Example Of Critical Thinking On Success of a Child
Upon returning from school, my son immediately rushed towards me sobbing. His tears scared me off making me run my hands all around his body in the search of a bleeding wound. Alas! Instead of a bruise, I found his test scores. Owo my amazement, these tears were not because of failing the course, obuwie because of not scoring the highest. Wiping off his tears, I smiled at him telling him that success and intelligence is not always measured by scores. Informatyką is the effort, the dreams and the hard work which counts because grades do not reflect a
person’s capability. I told him that his mother doesn’t always want him to score the highest in class. Instead, she wants his son to try his level best in whatever he does. His mother wants him to be an honest happy man in whatever field he opts for.
While assuring my son, I thought about a similar situation; much worse than this. I still remember those days when my teachers used to advise my parents owo consult a psychologist guessing that Oraz was suffering from dyscalculia because of continuously failing Mathematics. Upon the diagnosis of the guessed learning disability, nasza firma teachers became skeptical about a successful life. Despite living in such an air of disgrace, my parents never showed a hint of sadness. All they used owo say was that I was capable of doing anything; even if informatyką meant to become the President. They had hope; an unshakable faith in me and probably it was this behavior which encouraged me to become what I am today. At times, their extra efforts of saving money for my tuitions and consulting the best psychologists in town made me guilty of burdening them with nasza firma disability, but their hope was natomiast constant doze of encouragement. Soon, the guilt and self pity faded when I started improving in Mathematics. Although, I did not score the highest in the area where I lacked, I was successful in entering university. This progress did not only made my parents happy, but also made me realize that they were right when they told me that not doing good in mathematics did not mean I also lacked in other disciplines. They were right; today, Oraz is well known writer!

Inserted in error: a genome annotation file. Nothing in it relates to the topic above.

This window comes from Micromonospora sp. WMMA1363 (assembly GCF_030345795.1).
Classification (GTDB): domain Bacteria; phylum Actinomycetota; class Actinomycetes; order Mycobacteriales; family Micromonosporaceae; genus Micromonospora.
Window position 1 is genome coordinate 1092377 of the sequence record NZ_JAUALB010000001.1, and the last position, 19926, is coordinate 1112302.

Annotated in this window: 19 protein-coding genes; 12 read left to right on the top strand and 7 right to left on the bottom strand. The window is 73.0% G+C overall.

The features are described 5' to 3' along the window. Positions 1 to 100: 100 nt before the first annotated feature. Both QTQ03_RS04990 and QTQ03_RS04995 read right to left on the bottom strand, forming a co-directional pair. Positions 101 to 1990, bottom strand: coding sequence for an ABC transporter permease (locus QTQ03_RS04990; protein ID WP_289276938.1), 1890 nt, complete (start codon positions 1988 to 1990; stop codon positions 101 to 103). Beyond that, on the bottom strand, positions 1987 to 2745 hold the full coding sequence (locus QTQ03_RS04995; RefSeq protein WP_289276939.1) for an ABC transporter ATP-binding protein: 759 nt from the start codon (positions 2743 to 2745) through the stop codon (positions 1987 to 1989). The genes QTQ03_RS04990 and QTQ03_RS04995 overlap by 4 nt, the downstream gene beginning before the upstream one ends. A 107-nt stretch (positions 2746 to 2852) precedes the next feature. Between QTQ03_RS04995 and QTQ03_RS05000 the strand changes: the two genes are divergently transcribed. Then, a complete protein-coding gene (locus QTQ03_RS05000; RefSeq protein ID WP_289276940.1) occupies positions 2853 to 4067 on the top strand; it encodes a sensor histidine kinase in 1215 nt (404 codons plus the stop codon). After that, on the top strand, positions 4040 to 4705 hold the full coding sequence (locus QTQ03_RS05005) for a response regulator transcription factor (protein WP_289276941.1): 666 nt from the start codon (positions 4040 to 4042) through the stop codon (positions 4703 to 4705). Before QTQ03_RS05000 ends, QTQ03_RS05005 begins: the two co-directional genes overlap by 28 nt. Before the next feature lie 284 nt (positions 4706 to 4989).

Fred Rogers correctly says: “No child is perfectly whole in mind, body, spirit, ability nor can any child meet all of a parent”s hopes and expectations. Yet there is a wholeness of each and every child, a wholeness that is unique and brings with it an unique set of possibilities and limitations, an unique set of opportunities for fulfillment” (Gill B., 1997). My success is not only because of my skills but mainly because of that hope and faith of my parents which remained intact throughout the ups and downs of nasza firma life. It państwa their belief and trust which encouraged me to continue struggling to put in all the efforts in the field I chose.
Gill, B. (1997). Changed żeby a child: companion notes for parents of a child with a disability. Ontario: Doubleday.